The AoN requires L&T – the MoD’s development partner – to build one regiment of light tanks, while the MoD acquires the other six regiments under the “Make” procedure.



The light tank will have a hull, co-developed by DRDO and L&T, that will house an 800 horsepower (HP) engine optimised for high altitudes. The engine will be provided by German firm MTU, which is a subsidiary of Rolls-Royce.



Mounted on this hull will be a 105-millimetre gun turret, procured ready-built from Belgian firm, John Cockerill.



It is intended to marry the DRDO’s expertise in tank design, created while developing the Arjun tank, with the heavy engineering capability of L&T, which is already building the K-9 Vajra self-propelled artillery gun system for the army.



The indigenous light tank was initially planned to be built on the chassis of the K-9 Vajra. This, however, was ruled out because the army placed a weight limit of 25 tonnes on the light tank, while the Vajra’s heavy chassis would take its weight to at least 34-35 tonnes.



The armoured challenge from the People’s Liberation Army (PLA) in Ladakh is centred on China’s new light tank, the agile and versatile ZTQ 105 – also known as the Type 15 –developed by China’s North Industries Group Corporation (NORINCO) and unveiled during the Zhuhai Air Show in 2016.



The ZTQ 105 has a 105-mm rifled gun that can destroy enemy tanks at ranges of two-to-three kilometres (km). It also fires anti-tank guided missiles to knock out tanks at ranges of five km.



The Indian Army currently uses Russian T-72 and T-90 tanks on the Sino-Indian border. But these hefty, 42-45-tonne main battle tanks are designed for the plains. Movement is difficult for them on steep and narrow mountain roads.



There are also limitations on how much their heavy 120-mm guns can be depressed or elevated, sometimes preventing them from engaging targets on hilltops or in valleys. That is why the Indian Army took only small numbers of T-72 and T-90 tanks into Ladakh to counter the Chinese intrusions in 2020, and used them only sparingly.



In contrast, the Indian Army has a formidable combat tradition of using light tanks in the mountains. In 1944, it used Stuart and Sherman tanks in the battle of Kohima. In 1948 these same tanks pushed back Pakistan forces in the Zoji-la pass. Against China in 1962, the army used light AMX-13 tanks in the battle of Gurung Hill near Pangong Tso and also deployed them in Bomdila and Dirang in Arunachal Pradesh. In the 1971 Bangladesh campaign, French AMX-13 and Soviet PT-76 tanks played a stellar role in the battle of Garibpur.



Although the K-9 Vajra artillery gun is designed for use in plains terrain, the Sino-Indian border tensions in 2020 saw a full regiment of these long-range, self-propelled guns deployed in eastern Ladakh, to increase the army’s long-range firepower.



Their successful deployment prompted the Army to consider diverting significant numbers of K-9 Vajras for use in mountainous terrain. This requires L&T to build 100 more K-9 Vajras; as well as induction of the Ordnance Factory Board’s indigenous 155 mm, 45 calibre Dhanush howitzers, and imported M777 ultralight guns.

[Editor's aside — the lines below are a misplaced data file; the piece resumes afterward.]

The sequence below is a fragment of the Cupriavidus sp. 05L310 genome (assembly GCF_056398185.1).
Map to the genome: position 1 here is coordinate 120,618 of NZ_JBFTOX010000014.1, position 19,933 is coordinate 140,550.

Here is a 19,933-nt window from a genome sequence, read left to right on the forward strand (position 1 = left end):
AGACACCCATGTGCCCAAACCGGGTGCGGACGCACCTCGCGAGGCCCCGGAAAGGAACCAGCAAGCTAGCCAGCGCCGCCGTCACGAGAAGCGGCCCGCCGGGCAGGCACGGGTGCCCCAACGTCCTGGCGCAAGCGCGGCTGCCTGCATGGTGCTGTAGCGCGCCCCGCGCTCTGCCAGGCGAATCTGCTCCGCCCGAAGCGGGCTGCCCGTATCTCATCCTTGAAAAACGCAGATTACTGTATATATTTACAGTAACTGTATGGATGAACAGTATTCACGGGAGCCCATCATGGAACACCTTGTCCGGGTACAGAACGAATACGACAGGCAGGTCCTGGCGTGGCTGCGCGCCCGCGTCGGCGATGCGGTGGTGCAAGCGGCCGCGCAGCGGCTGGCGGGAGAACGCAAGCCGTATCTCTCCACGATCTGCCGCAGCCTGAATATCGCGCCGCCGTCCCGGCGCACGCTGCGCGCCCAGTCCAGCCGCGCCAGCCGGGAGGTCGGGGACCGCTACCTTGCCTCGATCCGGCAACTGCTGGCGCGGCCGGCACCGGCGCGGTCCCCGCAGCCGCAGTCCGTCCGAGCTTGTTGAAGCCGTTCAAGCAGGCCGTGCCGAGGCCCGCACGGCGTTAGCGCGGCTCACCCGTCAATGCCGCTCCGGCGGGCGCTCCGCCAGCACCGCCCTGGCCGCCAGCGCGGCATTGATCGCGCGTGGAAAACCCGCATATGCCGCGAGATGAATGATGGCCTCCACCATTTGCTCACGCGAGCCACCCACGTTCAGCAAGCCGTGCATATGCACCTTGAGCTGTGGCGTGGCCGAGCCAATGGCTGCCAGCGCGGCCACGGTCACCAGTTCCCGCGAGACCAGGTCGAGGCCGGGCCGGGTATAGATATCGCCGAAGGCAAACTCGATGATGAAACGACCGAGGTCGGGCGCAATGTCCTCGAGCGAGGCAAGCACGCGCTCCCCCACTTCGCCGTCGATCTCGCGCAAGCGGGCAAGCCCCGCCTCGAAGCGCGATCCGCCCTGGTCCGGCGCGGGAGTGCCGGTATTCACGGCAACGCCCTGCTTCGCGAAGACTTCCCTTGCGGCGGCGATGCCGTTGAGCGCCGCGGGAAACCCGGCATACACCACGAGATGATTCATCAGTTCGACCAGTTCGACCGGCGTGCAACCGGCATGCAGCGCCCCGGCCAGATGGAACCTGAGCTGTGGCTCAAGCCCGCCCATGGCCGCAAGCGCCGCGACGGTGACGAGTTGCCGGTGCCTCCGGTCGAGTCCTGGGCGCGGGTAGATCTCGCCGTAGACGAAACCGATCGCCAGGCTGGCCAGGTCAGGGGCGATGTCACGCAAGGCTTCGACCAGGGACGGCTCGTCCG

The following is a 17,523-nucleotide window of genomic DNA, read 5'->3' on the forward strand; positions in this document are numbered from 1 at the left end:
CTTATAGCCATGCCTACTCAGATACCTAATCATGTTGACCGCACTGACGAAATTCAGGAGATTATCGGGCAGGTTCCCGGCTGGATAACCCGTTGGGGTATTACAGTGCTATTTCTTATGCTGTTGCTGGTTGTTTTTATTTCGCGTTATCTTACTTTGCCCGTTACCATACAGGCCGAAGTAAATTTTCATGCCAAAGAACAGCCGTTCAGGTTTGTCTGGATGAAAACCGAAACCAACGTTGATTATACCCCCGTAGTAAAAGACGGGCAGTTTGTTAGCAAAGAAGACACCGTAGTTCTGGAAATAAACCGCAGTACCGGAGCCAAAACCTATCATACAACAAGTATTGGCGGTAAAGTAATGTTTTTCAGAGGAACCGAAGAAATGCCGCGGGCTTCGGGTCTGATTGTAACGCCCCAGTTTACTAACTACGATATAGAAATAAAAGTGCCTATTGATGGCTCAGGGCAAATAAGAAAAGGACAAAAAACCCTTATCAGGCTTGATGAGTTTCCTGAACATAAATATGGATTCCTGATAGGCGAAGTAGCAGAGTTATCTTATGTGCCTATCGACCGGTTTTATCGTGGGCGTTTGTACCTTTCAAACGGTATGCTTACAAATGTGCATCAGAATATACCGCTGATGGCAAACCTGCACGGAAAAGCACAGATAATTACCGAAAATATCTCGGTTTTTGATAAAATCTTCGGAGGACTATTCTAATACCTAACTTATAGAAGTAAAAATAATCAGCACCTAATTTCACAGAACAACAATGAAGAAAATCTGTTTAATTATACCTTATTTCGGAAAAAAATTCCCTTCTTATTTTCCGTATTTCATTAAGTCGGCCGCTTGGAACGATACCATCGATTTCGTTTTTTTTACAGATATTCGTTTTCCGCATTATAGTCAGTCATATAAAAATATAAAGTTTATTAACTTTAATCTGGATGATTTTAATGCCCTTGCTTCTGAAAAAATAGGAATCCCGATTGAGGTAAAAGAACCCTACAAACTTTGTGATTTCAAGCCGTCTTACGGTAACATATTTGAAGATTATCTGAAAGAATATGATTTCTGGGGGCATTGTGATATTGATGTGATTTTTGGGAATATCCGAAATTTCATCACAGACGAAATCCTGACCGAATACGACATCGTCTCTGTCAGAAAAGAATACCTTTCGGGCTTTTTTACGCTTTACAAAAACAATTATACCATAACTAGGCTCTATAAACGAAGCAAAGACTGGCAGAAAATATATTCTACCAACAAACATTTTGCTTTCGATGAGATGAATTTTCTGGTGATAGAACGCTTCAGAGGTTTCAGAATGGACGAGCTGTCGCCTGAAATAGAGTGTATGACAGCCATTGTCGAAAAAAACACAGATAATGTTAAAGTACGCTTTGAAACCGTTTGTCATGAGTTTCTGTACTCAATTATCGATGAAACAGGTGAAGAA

To cater for this enhanced firepower, L&T has built 100 K-9 Vajras in Hazira, near Surat, with technology transferred from South Korean defence major Hanwha Defense. It handed over the 100th SP howitzer on February 18, 2021, ahead of its contracted date.



Now the MoD is pursuing the “Vajra repeat program”, which requires L&T to build another 100 K-9 Vajra howitzers. L&T’s proposal is currently before the MoD’s “technical evaluation committee.” The commercial bid is likely to be opened this month.
 
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Prasun K. SenguptaApril 15, 2023 at 7:24 AM
Bit by bit, details are emerging about Project Zorawar:

The tank will be powered by an imported MTU Friedrichshafen 8V 199 TE21 diesel engine that is is tuned to make 820 hp at 2,300 rpm and will be mounted in V-8, 90-degree configuration. Consequently, the gearbox too will be imported from RENK. The previous 800hp engine imported from MTU in the mid-1980s was the MB 838 CaM 500 for 600 Vijayanta MBTs. The turret will be the Cockerill 3105.
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What you basically are saying is that it's Indian equivalent to AMX 10. A big gun on a lightly protected platform.

Cannot do anything against tanks but is cheap and light and hopefully if we throw enough at China, we will exhaust their ammo???
Yes, I don't quite understand the philosophy behind the specifications of this machine. Indeed, it seems very close to the philosophy that governed the development of the AMX 10 RC. But we are in the process of replacing the AMX 10 RC with the Jaguar EBRC, which seems to me to be quite different, particularly for its gun, which favours rapid salvo firing. I wonder if we are wrong or if you are.
 
Firepower

The Jaguar carries three types of armament: a 40 CTC rapid-fire 40mm gun designed by the Franco-British consortium CTA International (CTAI)17 . This compact gun firing telescoped ammunition has a 45-degree elevated aiming capability, giving the Jaguar the ability to deal with slow moving aircraft as well as the upper floors of a building in an urban area. Its rate of fire varies from 168 rounds per minute to 1,000 rounds per minute.

Its rate of fire varies from 168 to 200 rounds per minute, with three firing modes available: single shot, three bursts and five bursts. The shells are ejected from the left side of the turret. Sixty-three shells are ready to be fired in an ammunition conveyor located in front of the machine commander. Eighty additional shells are placed against the walls of the box, five of which are directly next to the gunner, and forty shells are housed in an armoured compartment at the front of the box, outside the survival cell.